A study published in January in the Journal of the American Medical Association, which Ogden co-authored, found that there were no significant differences from 2003 to 2008 for men once the analysis was adjusted for variables like age, racial and ethnic group. Similar conclusions were found for women from 1999 to 2008.

An obese person is defined as someone with a BMI, or body mass index, of 30 or above. An overweight person has a BMI greater than 25 but less than 30. Normal weight is a BMI over 18.5 and under 25. Underweight is anything under 18.5.

Find out which category you fall under here. Type in your height and weight. The website will calculate BMI from this information as well as ideal body weight, fat mass and other related information.

Although there is disagreement about how fast the obesity rate will rise or whether it is stabilizing, experts agree that the current rate is still too high. Texas experienced a statistically significant increase in adult obesity last year according to F as in Fat, an annual report from Trust for America’s Health, a tax-exempt advocacy organization.

Albert Lang, communications manager for Trust for America’s Health, said Texas tied with Ohio and was ranked the 13th most obese state in the nation. The obesity rate among adults in Texas is 29 percent. Texas ranks seventh in the U.S. for childhood obesity with 20.4 percent obesity among Texas children.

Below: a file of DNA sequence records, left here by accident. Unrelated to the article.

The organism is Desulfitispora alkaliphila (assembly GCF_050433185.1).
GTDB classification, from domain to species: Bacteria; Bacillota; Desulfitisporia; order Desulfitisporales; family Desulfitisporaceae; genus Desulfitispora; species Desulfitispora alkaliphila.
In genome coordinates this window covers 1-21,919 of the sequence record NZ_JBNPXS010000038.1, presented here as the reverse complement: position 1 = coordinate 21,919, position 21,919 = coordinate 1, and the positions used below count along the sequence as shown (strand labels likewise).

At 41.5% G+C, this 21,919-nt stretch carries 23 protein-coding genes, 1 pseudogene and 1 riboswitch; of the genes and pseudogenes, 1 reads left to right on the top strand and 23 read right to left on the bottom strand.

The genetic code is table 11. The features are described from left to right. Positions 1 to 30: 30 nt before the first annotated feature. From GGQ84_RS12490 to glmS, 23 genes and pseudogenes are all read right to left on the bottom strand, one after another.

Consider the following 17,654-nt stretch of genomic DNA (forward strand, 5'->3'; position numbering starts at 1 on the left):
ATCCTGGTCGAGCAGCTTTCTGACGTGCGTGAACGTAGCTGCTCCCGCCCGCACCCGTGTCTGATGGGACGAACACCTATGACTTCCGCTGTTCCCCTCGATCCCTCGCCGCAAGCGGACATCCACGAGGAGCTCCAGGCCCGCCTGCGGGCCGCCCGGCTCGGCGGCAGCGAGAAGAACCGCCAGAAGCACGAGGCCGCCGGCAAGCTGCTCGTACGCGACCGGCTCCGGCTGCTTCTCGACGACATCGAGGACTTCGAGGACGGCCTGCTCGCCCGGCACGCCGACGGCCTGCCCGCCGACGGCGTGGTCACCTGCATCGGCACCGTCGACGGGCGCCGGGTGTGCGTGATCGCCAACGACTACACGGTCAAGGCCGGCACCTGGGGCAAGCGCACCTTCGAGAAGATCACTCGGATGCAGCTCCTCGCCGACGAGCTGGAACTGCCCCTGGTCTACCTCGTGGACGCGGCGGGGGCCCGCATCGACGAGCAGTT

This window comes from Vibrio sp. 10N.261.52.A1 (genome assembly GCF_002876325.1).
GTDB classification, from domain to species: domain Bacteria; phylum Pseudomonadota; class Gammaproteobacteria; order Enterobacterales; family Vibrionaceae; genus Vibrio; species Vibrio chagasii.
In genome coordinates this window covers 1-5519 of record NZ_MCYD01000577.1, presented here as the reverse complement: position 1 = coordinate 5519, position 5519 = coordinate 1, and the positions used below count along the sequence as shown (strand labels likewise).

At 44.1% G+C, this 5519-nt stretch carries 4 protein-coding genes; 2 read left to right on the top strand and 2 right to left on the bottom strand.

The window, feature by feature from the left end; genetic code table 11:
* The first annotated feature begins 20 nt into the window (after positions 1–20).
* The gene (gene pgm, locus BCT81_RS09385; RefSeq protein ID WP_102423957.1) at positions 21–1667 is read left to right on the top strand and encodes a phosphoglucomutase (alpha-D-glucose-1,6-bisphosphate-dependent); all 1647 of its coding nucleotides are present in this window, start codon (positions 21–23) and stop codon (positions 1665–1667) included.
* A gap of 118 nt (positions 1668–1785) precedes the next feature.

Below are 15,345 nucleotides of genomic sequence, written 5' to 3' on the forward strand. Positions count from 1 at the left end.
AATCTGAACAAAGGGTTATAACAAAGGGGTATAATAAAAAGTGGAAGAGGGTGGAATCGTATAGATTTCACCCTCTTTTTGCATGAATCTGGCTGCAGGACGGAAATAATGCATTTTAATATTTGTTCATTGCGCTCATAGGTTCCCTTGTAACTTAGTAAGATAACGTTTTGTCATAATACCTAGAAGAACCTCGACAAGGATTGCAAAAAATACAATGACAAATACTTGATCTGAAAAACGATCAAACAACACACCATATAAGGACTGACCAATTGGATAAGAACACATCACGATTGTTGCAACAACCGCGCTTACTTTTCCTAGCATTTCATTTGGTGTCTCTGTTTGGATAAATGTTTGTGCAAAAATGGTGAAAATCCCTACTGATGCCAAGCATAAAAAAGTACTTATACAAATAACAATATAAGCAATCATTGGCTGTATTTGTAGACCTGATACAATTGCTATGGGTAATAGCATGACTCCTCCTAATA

The study showed racial, regional and income disparities among the nation’s obese population. In 40 states, whites had a lower obesity rate than both African-Americans and Hispanics. People are also more likely to be obese in the south, which has 10 out of 11 of the highest adult obesity rates in the nation.

Income is another important factor in obesity. Adults who earn less than $15,000 a year are 10.8 percent more likely to be obese than adults who earn $50,000 or more.

Lang said there are many factors that contribute to the obesity of Texas. The high cost of food, unsafe neighborhoods and adult activity are big contributors. He said people who live in low income neighborhoods without services like their wealthier counterparts face additional challenges to maintaining a healthy weight and eating right.

“A person who lives in a neighborhood that doesn’t have access to a grocery store makes it really difficult to get the fresh and healthy foods,” Lang said. “You’re turning to the more processed foods which are not the best for you.”

In addition to a lack of access to healthy foods, a lot of communities do not have safe sidewalks or playgrounds, which give community members the opportunity to exercise in a safe manner without having to worry about crime or traffic.